How Spitzer Got Stung

New York Gov. Eliot Spitzer speaks during a news conference in Albany, N.Y., Feb. 27, 2007. News of Spitzer's involvement in a prostitution ring was a stunning turn of events for a politician who built his legacy on rooting out corruption. AP Photo/Mike Groll

CBS News has learned the investigation into New York Gov. Eliot Spitzer was sparked last summer by a Suspicious Activity Report, or SAR, filed by a financial institution.

Law enforcement officials say the report - created to alert them to money laundering by drug dealers and terrorists - sent up red flags at a Long Island, N.Y., IRS office, CBS News chief investigative correspondent Armen Keteyian reports.

In tracing the "unusual movements" of money linked to Spitzer, agents discovered it was not political corruption, as suspected, but a prostitution ring.

It was a sitting governor allegedly going to great lengths to hide the transfer of thousands of dollars in cash into the accounts of shell companies through HSBC and other banks.

According to court papers, the shell companies QAT Consulting Group and QAT International turned out to be fronts for Emperor's Club VIP, the now notorious high-priced online prostitution ring featuring 50 so-called "models" catering to the needs of worldwide clientele.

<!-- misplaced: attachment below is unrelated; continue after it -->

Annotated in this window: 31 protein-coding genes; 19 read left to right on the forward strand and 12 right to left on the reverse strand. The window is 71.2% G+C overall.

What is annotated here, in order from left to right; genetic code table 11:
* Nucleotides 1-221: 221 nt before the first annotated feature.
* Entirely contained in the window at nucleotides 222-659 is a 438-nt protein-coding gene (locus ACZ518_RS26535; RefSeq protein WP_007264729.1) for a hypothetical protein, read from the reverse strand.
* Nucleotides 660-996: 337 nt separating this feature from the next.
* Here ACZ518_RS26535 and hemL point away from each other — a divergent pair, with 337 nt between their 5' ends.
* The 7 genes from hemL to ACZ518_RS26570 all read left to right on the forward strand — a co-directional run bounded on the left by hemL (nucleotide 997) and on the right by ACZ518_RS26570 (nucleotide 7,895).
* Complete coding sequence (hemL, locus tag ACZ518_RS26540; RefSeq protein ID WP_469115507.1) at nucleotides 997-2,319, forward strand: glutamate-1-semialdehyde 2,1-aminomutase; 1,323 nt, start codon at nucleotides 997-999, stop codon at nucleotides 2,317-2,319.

Through a court-authorized wiretap, the FBI allegedly implicated Spitzer as notorious "Client 9" of the ring, which operated out of a brownstone in Brooklyn, N.Y.

As part of a 47-page complaint filed against four people arrested in the case last week, Client 9's needs and desires are laid out in sordid detail: A tryst at a glitzy Washington, D.C., hotel on the eve of Valentine's Day. Waiting in room Room 871, a pretty, petite brunette named "Kristen," a $1,000-an-hour call girl.

At 9:36 p.m., Kristen reported Client 9 was "coming to her at the hotel." By 12:02 a.m., after all was said and done, Kristen told a booker she had collected $4,300 to clear up an outstanding balance of $2,721.41, and then some.

Adding she "liked" the client with a reputation as "difficult," who sometimes asked "to do things you might not think were safe ... very basic things."

The next morning the governor testified at a bond investment hearing on Capitol Hill, revealing nothing of a side of Eliot Spitzer that he had evidently tried so hard to hide.
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